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Breast cancer is a relatively common type of cancer. In fact, it is the most common cancer worldwide and the most common cancer diagnosed in the US. Currently nearly 4 million women in the US alone are diagnosed with breast cancer. However, this doesn't make a diagnosis easier, but it does mean a great deal of research and effort is being put towards ending it and it's working. Survival rates continue to go up as treatments get better and more tailor made to each patient.

Just like any cancer, breast cancer results from DNA mutations that instruct your cells to grow out of control. In this case, it targets cells in the breast tissue, and there's no single thing that causes these DNA mutations. There are a wide set of risk factors. But having more of these risk factors, can increase your chances of developing breast cancer. More than anything, your risk is increased by being female. That doesn't mean men don't get it. Actually, men account for about 1 percent of all cases. Another factor is age. The older you get, the more likely a breast cancer diagnosis becomes. A history of breast cancer increases your risk too, that includes your own personal history if you've had it before and your family history. If breast cancer is common in your family tree, you are likely at increased risk of developing it. Scientists have identified several genes that if inherited, are more likely to cause breast cancer. There are many, but the most common and well studied are, BRCA1 and BRCA2. While they don't make breast cancer a certainty, your chances of developing it are much higher with these particular mutations. Beyond that, radiation exposure at any point in your life increases your risk of breast cancer. As does having children at what is scientifically considered an older age. Starting menopause at an older age and taking postmenopausal hormones.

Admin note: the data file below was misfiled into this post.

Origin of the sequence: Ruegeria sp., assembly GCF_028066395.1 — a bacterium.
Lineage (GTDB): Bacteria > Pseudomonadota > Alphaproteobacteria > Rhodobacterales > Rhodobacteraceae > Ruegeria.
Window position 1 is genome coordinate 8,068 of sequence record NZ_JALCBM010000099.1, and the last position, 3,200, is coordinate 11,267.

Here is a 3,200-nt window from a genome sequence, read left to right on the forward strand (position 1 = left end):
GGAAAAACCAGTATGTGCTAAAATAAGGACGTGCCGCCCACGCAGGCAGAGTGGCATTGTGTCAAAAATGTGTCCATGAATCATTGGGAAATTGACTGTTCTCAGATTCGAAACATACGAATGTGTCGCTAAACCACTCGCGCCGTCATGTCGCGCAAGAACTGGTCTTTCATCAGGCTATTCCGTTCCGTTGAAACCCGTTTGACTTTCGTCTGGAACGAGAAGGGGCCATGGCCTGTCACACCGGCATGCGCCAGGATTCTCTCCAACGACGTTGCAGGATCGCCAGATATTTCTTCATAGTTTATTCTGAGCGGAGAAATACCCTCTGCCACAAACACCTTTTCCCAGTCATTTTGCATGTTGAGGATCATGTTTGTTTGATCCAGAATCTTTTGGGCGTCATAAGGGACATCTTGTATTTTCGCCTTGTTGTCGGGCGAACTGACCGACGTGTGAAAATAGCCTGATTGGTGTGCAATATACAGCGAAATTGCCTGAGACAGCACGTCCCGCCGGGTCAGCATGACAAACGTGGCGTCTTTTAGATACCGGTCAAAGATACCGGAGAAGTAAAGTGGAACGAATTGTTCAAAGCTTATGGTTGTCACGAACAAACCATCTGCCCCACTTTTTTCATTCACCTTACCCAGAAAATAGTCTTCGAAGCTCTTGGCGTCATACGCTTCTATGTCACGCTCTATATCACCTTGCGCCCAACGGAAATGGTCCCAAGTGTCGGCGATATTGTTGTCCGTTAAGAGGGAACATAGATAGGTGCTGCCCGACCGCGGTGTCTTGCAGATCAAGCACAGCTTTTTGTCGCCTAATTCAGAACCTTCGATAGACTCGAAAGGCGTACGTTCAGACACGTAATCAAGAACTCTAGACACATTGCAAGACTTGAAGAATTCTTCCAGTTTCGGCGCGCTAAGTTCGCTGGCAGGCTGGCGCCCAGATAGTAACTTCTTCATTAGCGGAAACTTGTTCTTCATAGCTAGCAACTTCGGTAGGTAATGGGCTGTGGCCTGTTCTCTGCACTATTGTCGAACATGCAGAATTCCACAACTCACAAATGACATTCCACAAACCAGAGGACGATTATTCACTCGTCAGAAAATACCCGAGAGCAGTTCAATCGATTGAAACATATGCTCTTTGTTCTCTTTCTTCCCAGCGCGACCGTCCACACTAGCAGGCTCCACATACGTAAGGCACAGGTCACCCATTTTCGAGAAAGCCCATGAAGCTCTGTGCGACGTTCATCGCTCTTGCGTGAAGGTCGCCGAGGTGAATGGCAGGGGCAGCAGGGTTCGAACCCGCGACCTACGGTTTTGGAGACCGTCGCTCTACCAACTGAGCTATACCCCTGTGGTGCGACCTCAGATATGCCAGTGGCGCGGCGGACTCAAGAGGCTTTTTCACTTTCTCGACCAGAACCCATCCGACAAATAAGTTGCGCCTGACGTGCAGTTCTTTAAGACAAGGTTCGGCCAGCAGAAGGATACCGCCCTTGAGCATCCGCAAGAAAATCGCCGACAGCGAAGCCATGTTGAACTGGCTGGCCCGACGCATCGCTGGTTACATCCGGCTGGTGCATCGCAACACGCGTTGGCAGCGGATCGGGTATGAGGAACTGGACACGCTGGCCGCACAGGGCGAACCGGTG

There are things that can decrease your risk. Self breast awareness is one. Make note of any changes you notice in your breasts. Women aged 40 and older should get yearly mammograms. Early detection is really your best defense based on your other personal risk factors, you may want to consult with your doctor about starting at even a younger age. Limiting alcohol, while not drinking lowers your risk the most. Drinking in moderation lowers your risk too. Stay physically active and try to maintain a healthy weight. You can talk to your doctor if you struggle with this. In some cases, post-menopausal hormones are necessary and can't be avoided. But be aware that they do seem to play a role in breast cancer risk. If you give birth, breastfeeding may reduce your chances of developing breast cancer in the future.

Things to keep an eye out for that might be signs, including lumps or thickening in your breast, changes in the size or shape of your breast, changes in your breast skin, or a new inversion of your nipple. Peeling, scaling or flaking of the areola and redness or pitting of the skin of your breast that looks like an orange. Most importantly, because these things may or may not be cancer, be sure to check with your doctor if you notice any of these signs